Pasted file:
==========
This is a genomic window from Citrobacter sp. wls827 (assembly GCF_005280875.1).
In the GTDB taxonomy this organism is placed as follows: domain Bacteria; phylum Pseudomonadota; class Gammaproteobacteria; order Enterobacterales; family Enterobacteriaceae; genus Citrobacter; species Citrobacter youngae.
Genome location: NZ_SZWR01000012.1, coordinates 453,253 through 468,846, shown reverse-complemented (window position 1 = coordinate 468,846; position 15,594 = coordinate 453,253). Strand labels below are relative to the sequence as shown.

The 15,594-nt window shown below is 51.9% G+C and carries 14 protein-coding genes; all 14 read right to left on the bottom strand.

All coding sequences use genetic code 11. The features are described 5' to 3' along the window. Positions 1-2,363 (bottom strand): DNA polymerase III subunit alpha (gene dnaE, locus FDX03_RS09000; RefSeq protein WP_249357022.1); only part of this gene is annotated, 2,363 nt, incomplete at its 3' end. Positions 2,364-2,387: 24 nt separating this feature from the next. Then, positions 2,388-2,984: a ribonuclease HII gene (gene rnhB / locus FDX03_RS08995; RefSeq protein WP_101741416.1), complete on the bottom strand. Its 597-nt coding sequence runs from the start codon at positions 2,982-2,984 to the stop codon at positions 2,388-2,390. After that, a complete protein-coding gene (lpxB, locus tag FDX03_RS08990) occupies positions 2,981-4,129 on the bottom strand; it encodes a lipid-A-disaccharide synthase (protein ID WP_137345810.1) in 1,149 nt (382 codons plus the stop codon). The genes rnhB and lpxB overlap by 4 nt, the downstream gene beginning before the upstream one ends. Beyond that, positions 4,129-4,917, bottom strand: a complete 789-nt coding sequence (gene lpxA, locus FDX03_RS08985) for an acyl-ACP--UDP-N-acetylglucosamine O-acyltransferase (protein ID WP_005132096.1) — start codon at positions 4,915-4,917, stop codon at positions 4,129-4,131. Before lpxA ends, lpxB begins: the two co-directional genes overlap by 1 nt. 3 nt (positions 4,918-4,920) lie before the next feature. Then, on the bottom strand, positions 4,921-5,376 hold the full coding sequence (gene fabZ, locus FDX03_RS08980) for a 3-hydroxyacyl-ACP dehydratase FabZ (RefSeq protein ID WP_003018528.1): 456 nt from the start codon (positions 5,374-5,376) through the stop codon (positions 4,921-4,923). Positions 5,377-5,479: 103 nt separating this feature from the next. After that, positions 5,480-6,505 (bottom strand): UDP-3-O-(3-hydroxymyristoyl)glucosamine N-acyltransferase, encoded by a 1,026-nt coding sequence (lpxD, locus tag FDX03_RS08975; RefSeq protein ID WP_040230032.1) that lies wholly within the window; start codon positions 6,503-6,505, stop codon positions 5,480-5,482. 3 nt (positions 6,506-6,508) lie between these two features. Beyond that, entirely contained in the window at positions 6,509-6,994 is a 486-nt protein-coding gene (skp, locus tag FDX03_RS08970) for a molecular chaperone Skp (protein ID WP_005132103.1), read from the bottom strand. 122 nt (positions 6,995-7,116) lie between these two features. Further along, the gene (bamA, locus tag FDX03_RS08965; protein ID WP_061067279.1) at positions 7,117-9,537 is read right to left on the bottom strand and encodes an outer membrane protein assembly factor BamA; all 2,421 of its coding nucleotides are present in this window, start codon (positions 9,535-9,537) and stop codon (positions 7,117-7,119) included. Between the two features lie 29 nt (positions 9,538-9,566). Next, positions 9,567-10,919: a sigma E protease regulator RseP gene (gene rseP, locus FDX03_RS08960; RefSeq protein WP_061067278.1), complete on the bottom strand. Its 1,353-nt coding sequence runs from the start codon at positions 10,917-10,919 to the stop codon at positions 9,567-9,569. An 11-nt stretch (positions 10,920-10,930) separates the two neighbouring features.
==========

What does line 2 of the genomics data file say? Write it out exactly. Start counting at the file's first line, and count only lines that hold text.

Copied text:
In the GTDB taxonomy this organism is placed as follows: domain Bacteria; phylum Pseudomonadota; class Gammaproteobacteria; order Enterobacterales; family Enterobacteriaceae; genus Citrobacter; species Citrobacter youngae.